Cracking (The Code of) Coronary Artery Calcification Towin the Last Battle of Percutaneous Coronary Intervention

Still in the Middle of a Rocky Road

Norihiro Kogame; Patrick W. Serruys; Yoshinobu Onuma


Eur Heart J. 2020;41(6):797-800. 

In This Article

Is Angiography Sufficient to Diagnose Calcification and Its Distribution? What Would be the Ideal Modality of Imaging?

In a clinical setting—at variance with radiography used in this pathological study—angiography is often limited in the detection of calcification, as well as in the ability to assess its distribution. This difference stems from the setting of radiation and resolution. The radiograph is performed after explant of the coronary artery without the surrounding structures (e.g. bone) and organs (e.g. lung), so that it has a high resolution of ≤80 μm with a kilovoltage peak of 40 kVp. In clinically invasive angiography, the resolution is 200–300 μm, even with a relatively high kilovoltage peak of 80 kVp.[11,12] Historically, the presence of moderate or severe calcified lesions was detected by invasive coronary angiography according to the following definition: moderate, radiopaque densities noted only during the cardiac cycle and typically involving only one side of the vascular wall; severe, radiopaque densities noted without cardiac motion prior to contrast injection and generally involving both sides of the arterial wall.[4,6,7] Although this angiographic definition is still used in a recently conducted trial,[13] it is well known that the sensitivity of angiography to detect calcified plaque is suboptimal as is the (inter- and intra-) observer reproducibility of the assessor.[14]

Other imaging modalities such as multi-slice computed tomography (MSCT), IVUS, and OCT are clinically available for detection, quantification, and distribution of CAC (Take home figure). MSCT is able to detect calcium and its distribution, but the quantification of calcification is hampered by the blooming artefact. IVUS is the most frequently used intravascular modality of imaging; however, calcified plaque fully backscatters the ultrasound signals (the so-called shadowing effect) so that the imaging modality does not allow quantification of plaque burden behind the leading edge of the superficial calcium.[14]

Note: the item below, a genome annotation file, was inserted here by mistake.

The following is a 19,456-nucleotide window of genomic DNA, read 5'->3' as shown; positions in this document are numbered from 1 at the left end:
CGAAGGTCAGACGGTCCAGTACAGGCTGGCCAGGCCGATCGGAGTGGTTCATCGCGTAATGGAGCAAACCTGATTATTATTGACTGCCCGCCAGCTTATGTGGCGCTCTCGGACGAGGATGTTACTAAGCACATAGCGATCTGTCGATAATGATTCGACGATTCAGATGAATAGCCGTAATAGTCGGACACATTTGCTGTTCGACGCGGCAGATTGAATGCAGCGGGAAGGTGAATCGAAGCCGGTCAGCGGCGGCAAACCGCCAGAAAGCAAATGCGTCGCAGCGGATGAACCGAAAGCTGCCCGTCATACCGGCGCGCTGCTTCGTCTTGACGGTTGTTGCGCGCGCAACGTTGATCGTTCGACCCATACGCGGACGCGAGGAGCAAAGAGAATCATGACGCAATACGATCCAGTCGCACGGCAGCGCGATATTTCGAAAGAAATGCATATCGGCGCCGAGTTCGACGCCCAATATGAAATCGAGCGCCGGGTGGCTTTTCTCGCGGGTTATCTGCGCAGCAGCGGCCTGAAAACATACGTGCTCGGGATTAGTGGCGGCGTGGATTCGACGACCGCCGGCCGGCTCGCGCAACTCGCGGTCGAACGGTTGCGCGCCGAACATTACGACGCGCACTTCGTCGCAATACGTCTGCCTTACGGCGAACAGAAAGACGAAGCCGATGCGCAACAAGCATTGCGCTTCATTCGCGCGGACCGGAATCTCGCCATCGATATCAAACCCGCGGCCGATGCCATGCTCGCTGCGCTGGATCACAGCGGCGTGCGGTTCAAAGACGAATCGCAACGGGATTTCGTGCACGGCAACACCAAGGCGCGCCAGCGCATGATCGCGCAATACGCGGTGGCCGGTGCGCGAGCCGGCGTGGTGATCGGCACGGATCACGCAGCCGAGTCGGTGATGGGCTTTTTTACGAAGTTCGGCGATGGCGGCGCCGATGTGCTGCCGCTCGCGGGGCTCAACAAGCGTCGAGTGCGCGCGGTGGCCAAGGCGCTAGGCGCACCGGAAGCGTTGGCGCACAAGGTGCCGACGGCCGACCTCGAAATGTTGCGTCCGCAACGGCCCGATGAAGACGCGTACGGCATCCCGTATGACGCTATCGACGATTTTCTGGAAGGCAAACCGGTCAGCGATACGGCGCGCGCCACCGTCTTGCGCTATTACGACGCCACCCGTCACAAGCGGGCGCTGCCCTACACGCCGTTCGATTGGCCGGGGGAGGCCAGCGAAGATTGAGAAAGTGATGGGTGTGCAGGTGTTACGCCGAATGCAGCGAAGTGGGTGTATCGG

Take home figure.

Multimodality assessment of coronary artery calcification. Invasive coronary angiography and coronary computed tomography angiography have a prognostic value; however, they are insufficient in guiding percutaneous coronary intervention of calcified lesions due to the limited capability of assessing the depth and distribution of calcification in relation to the lumen. Intravascular imaging such as intravascular ultrasound (IVUS), IVUS virtual histology, and optical coherence tomography (OCT) may provide a more detailed description of calcified plaque and facilitate the operator's decision-making in selecting dedicated techniques of ablation and fragmentation of calcification (e.g. atherectomy or lithotripsy). Three-dimensional optical coherence tomography (3D-OCT) has the potential to provide imaging in a fashion similar to a radiograph (green: calcification). The combined use of IVUS and OCT will facilitate the detection of calcification and the assessment of its topographical distribution. Reproduced with permission from Zeng et al.,2 Nakazawa et al.,12 and Mori et al. 1 Ca++, calcium; CT, computed tomography; H&E, haematoxylin–eosin stain; NC, necrotic core; OCT, optical coherence tomography; PCI, percutaneous coronary intervention.

Since the tissue penetration of low-coherence light used for OCT is less attenuated by the calcified matrix, the back of the calcified plaque becomes detectable, thereby OCT can visualize precisely the extent of calcium plaque (thickness, longitudinal length, deep or superficial, and arc) without the shadowing effect of calcium detected by ultrasound. An OCT-based study suggested that calcified lesions with a maximum angle >180°, maximum thickness >0.5 mm, and length >5 mm are at increased risk for stent underexpansion.[15] In addition, 3-D reconstruction of cross-sectional OCT images may display the calcium distribution and its topographic relationship with the stent strut in a fashion similar to radiographs (Take home figure). A novel catheter combining OCT and IVUS imaging may further enhance the diagnostic capability to detect calcification with precise information on its extension in circumference and depth.[16]